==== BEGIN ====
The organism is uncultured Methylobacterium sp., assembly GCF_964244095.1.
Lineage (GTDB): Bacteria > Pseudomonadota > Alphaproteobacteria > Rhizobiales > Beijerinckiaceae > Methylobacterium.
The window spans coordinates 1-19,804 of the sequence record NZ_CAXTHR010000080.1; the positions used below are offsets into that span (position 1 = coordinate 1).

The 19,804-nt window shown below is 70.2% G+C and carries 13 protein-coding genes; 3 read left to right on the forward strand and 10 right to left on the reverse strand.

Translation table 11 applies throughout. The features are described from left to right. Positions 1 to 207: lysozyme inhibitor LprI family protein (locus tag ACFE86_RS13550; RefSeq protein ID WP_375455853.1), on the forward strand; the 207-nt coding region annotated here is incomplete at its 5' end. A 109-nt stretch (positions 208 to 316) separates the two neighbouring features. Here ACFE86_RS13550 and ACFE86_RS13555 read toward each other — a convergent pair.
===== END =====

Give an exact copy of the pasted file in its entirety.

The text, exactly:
The organism is uncultured Methylobacterium sp., assembly GCF_964244095.1.
Lineage (GTDB): Bacteria > Pseudomonadota > Alphaproteobacteria > Rhizobiales > Beijerinckiaceae > Methylobacterium.
The window spans coordinates 1-19,804 of the sequence record NZ_CAXTHR010000080.1; the positions used below are offsets into that span (position 1 = coordinate 1).

The 19,804-nt window shown below is 70.2% G+C and carries 13 protein-coding genes; 3 read left to right on the forward strand and 10 right to left on the reverse strand.

Translation table 11 applies throughout. The features are described from left to right. Positions 1 to 207: lysozyme inhibitor LprI family protein (locus tag ACFE86_RS13550; RefSeq protein ID WP_375455853.1), on the forward strand; the 207-nt coding region annotated here is incomplete at its 5' end. A 109-nt stretch (positions 208 to 316) separates the two neighbouring features. Here ACFE86_RS13550 and ACFE86_RS13555 read toward each other — a convergent pair.